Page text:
Chemistry Report You've Heard Sooooooooooo
With a whole lotta thanks to Lawrence
M. Krause -
I couldn't have done it without you
- and I mean that.
Chemistry of Star Trek
Star Trek has made a huge
impression on the culture of today. Everyone has heard of the phrase,
"Beam me up, Scotty!" and knows that Vulcans
show no emotion. But the most amazing thing about this
series is its technology.
Warp drive and transporters have become pop
icons, and yet no one (except scientists at MIT with nothing better
to do (j/k))really stops to think
about how they work, or even if they could.
Well, if you've ever wondered if humanity could actually travel
at Warp 9 to beam down to Vulcan,
here's some information you might want
to read before you make travel plans any time soon.
The first thing you need
to beam down to Vulcan is, well, get there.
To do that in Star Trek, you need a warp capable ship, or it will
take you a while to get there.
Right now, however, warp drives, which are
powered by matter-antimatter reactors, which are not really
effective. For why, Let's
start at the beginning - antimatter.
Antimatter is the opposite
of matter; that is, antielectrons, for example,
have the opposite charge as electrons, which is why they are
called positrons. The thing
with antimatter is that when it comes into contact
with matter, they annihilate each other. The question of why
matter makes up the majority
of the universe is a little difficult. When the
two destroy each other, they create a photon. Scientists have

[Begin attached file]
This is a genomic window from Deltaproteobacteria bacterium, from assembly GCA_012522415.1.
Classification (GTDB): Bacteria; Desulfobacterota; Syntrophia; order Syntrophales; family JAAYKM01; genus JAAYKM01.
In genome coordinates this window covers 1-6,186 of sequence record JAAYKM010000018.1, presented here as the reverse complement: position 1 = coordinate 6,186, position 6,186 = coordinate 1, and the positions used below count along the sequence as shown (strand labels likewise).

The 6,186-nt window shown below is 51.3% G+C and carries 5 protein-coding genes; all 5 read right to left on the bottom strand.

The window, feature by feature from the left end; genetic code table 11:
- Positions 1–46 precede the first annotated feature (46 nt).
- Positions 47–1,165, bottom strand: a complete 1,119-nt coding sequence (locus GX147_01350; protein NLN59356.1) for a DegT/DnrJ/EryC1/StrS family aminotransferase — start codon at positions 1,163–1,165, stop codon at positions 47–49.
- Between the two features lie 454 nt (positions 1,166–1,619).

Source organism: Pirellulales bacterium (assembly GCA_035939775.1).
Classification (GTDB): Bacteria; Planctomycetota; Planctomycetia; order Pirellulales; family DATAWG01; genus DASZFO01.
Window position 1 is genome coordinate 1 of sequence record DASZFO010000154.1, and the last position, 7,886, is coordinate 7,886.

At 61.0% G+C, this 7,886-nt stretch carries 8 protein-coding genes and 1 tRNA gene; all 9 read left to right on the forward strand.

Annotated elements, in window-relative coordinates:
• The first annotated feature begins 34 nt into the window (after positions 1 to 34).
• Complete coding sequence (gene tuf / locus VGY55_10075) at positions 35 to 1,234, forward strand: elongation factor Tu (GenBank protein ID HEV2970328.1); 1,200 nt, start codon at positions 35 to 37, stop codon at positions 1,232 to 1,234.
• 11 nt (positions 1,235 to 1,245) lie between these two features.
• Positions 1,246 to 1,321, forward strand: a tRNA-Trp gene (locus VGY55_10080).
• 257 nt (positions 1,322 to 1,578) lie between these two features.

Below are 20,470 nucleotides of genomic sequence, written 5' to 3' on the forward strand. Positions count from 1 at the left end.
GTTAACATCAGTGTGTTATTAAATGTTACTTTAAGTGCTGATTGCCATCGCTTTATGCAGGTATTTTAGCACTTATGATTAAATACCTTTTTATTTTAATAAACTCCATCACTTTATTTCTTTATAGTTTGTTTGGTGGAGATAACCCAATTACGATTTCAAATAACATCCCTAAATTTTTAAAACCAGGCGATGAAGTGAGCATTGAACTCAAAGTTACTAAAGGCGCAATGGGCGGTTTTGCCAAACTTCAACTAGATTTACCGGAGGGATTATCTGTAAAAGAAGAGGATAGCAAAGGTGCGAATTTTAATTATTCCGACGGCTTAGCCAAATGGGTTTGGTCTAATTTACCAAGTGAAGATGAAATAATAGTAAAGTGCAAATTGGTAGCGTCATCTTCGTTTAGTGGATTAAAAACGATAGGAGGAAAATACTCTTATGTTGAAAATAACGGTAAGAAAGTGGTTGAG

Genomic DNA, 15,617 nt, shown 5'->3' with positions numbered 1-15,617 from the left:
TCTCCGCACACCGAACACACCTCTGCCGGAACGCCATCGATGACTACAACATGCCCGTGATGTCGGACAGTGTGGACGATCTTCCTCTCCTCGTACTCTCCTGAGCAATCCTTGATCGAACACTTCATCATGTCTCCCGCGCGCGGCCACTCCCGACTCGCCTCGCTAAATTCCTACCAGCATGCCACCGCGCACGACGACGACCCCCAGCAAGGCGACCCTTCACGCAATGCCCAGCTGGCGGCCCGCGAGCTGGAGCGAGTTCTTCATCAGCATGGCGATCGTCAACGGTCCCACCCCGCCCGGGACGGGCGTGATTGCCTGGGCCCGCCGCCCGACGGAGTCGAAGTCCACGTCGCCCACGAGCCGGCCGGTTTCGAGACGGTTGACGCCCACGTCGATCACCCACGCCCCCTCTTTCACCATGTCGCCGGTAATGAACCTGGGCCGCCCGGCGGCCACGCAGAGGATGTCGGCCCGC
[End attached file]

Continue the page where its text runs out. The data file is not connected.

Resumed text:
determined that, to account for
the number of photons in the universe, there
must have been 10 billion antiprotons to every
10 billion and 1
It is from this small excess of protons over antiprotons in
the early universe that all the
protons of today originated. So starships
getting their antimatter from space is fairly implausible,
considering that there isn't
much free antimatter just floating around in space;
if there was, it would be obvious, considering the reaction it has
So now the question
is, how do we make it now? How do we keep
it from annihilating everything after it's made? For that, we have
to visit the Fermi
National Accelerator Laboratory in Illinois. They
make high-energy antiparticles,
and, coincidentally, use the same kind of
system that Star Trek ships 'use'. A simplified explanation of how
Fermilab makes their antimatter
would be that they shoot a stream of electrons
at a lithium target, and every so often an antiproton is made.
These antiprotons are diverted
to a storage ring, where they await their
turn in experiments. An interesting and useful fact about
antimatter is that they move
in circular orbits when influenced by magnetic
fields. This is used to control antiparticles so that they move
in prescribed orbits in donut
shaped containers when magnetic fields of
correlating strengths are applied. This way they don't touch the
walls of the container, which
are made of, that's right, matter.
Here's where we run into some problems. For one, Star Trek
makes a big mistake when they
describe how they make engine-grade antimatter.
First, they combine antiprotons and antineutrons to make
the nuclei of anti-heavy hydrogen.
Then the writers make their fatal mistake;
they figure that neutral atoms are easier to handle than ions,
so they add antielectrons to
the mix to make neutral anti-heavy hydrogen
atoms. The problem here is that neutral antiatoms will be no
more affected by magnetic fields,
the only things known to control antimatter,
than this piece of paper.
Another major problem
is a fiscal one. Currently, 50 billion
are made every hour, with 6 million high-energy
antiprotons made to the dollar.
If lower-energy antiprotons are made, around
10 to 20 million antiprotons could be gotten
to the dollar. Unfortunately,
using a dollar's worth of antiprotons and converting them
into energy would only release 1/1000 of a joule.
If you converted all
the antiprotons made by Fermilab into energy, you'd get 1/1000 of a